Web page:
System creates teaching files with little workflow interruption

August 6, 2007

Several schemes already available to create and distribute digital teaching files fail to allow radiologists to generate these files at the PACS workstation without interrupting routine workflow.

Several schemes already available to create and distribute digital teaching files fail to allow radiologists to generate these files at the PACS workstation without interrupting routine workflow.

A more ideal approach that integrates the creation of teaching files into routine clinical workflow with minimal interruption is described in a recent paper (Radiographics 2007;27(1):269-275).

"The advantage of using the clinical trials service over other authoring systems is the need for minimal user intervention, because data already present in the DICOM header can be automatically inserted into teaching file cases," said Dr. Amilcare Gentili of the radiology department at the University of California, San Diego-Thorton Hospital and San Diego Veterans Affairs Medical Center.

Gentili's method uses MIRC (Medical Imaging Resource Center) software from the RSNA for creation, storage, and distribution of teaching file cases. MIRC open source software is available free from the RSNA.

Now, when radiologists select an interesting case on the workstation, they can write the diagnosis in the "Study Comments" box usually used for wet reads and send the case to the MIRC site directly from the PACS.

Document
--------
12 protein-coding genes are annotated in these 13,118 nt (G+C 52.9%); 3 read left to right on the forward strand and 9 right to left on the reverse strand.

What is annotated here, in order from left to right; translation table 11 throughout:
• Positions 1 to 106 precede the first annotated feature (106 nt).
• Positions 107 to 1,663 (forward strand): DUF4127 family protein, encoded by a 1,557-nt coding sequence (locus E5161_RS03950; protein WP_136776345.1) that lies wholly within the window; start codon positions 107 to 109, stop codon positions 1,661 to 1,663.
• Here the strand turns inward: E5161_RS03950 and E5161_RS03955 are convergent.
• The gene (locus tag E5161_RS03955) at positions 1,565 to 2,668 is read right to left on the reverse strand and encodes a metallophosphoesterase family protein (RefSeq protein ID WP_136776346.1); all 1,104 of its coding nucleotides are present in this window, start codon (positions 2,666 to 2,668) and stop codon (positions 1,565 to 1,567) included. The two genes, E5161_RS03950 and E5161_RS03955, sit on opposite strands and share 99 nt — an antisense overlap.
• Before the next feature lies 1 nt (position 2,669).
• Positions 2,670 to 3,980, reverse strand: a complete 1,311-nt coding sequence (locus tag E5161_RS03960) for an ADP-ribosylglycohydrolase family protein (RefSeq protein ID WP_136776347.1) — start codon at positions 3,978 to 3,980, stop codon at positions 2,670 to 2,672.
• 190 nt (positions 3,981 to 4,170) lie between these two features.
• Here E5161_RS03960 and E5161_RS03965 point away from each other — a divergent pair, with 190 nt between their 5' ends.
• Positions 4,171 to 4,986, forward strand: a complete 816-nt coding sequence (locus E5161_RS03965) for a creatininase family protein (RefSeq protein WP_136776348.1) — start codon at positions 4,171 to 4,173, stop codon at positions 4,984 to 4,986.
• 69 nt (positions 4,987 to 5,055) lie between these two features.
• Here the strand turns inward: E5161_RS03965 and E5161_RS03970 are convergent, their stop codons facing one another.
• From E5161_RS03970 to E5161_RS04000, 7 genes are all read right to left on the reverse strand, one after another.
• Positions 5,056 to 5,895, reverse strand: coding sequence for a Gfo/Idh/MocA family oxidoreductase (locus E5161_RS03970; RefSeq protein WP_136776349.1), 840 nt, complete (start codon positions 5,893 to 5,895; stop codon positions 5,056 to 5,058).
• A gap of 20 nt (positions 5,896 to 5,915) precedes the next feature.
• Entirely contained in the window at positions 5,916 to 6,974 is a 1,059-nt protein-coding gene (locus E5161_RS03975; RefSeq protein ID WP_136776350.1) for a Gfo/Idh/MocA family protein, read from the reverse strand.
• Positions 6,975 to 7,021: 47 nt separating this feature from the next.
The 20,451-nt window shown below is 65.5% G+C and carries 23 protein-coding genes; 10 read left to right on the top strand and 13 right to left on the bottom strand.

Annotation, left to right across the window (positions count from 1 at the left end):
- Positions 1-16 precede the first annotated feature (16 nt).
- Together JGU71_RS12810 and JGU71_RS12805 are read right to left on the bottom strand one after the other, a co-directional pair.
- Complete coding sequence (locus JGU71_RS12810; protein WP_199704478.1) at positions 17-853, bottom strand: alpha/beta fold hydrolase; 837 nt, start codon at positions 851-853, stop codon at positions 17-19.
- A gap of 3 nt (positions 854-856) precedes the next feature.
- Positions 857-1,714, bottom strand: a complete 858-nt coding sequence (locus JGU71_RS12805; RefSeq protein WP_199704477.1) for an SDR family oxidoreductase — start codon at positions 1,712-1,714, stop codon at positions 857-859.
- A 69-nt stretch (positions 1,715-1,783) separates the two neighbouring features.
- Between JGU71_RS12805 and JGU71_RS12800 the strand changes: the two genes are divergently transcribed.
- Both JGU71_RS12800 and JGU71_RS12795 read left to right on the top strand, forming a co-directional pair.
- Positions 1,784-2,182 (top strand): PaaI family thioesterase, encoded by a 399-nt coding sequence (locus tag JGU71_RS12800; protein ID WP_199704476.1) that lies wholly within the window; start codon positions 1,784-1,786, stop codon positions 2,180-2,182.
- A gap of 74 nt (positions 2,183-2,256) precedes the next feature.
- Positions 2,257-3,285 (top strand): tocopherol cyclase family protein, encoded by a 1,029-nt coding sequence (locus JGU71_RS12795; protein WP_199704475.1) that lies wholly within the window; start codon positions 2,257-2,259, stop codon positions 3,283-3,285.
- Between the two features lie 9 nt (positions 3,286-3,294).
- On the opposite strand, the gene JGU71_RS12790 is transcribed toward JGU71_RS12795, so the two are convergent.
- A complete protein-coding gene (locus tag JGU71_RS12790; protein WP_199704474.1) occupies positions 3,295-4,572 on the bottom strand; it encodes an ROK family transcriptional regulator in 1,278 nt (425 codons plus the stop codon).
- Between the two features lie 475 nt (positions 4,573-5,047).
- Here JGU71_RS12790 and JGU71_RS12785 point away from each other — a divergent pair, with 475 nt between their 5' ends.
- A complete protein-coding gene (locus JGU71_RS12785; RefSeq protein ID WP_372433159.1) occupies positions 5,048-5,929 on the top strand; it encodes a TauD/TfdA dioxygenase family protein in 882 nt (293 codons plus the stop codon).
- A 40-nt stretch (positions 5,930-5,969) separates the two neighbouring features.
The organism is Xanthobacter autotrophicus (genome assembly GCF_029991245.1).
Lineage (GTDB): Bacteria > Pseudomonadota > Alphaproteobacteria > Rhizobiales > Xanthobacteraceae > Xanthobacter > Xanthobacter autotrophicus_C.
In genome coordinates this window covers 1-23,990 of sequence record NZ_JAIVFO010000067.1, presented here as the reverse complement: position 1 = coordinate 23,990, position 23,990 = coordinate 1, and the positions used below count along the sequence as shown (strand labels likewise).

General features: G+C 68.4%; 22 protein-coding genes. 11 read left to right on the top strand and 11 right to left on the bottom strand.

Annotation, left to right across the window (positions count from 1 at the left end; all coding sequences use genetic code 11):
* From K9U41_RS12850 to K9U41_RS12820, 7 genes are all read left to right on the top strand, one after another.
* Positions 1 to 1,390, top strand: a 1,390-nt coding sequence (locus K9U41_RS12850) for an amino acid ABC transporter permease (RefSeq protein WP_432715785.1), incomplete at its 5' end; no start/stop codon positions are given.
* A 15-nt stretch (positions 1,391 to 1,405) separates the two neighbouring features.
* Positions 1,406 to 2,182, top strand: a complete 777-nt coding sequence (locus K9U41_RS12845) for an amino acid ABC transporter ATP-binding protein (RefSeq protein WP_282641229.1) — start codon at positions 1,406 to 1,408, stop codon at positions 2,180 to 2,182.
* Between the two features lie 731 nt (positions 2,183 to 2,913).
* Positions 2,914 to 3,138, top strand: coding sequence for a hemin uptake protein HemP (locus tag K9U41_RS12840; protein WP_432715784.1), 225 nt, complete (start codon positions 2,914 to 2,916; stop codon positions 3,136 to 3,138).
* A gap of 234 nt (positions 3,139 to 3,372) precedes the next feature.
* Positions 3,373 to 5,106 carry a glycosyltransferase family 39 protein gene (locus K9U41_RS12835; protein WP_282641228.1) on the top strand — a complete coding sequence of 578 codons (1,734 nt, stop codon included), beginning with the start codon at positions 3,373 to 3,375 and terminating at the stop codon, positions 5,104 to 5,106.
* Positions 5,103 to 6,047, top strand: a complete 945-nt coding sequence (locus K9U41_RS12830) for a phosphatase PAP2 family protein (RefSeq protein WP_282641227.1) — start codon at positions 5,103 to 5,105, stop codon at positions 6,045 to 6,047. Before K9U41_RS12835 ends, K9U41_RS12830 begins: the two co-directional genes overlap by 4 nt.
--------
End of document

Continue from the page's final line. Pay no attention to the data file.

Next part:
"Since this process requires typing only the diagnosis and a few clicks to transmit the image, it does not significantly impact workflow," Gentili said.

Gentili's system has proven popular with staff radiologists.

"Since we configured the MIRC server to automatically create teaching file cases, the number of teaching file cases submitted to our section's MIRC server has increased from one case a month to one case a day," he said.

The images repository is used for lectures and publications by faculty and by residents during their musculoskeletal rotation.

He admits the system has limitations. It can create only a simple teaching file. Any further editing is left to the authoring service of the MIRC server.

Also, unlike other teaching file systems, Gentili's does not include any editing tools to edit, rotate, crop, or enlarge images. Other teaching file systems, such as RadPix and RadXtreme, not only include image editing tools, they allow users to connect to PowerPoint in order to convert MIRC documents to PowerPoint format and vice versa.

Gentili said his system has been tested only on the hospital's Agfa PACS, but since it uses standard DICOM features, he saw no reason it should not work with other PACS.

"In order to use our system, a PACS needs to be able to edit the DICOM 'Study Comments' field and transmit DICOM images to other DICOM storage service class providers," he said.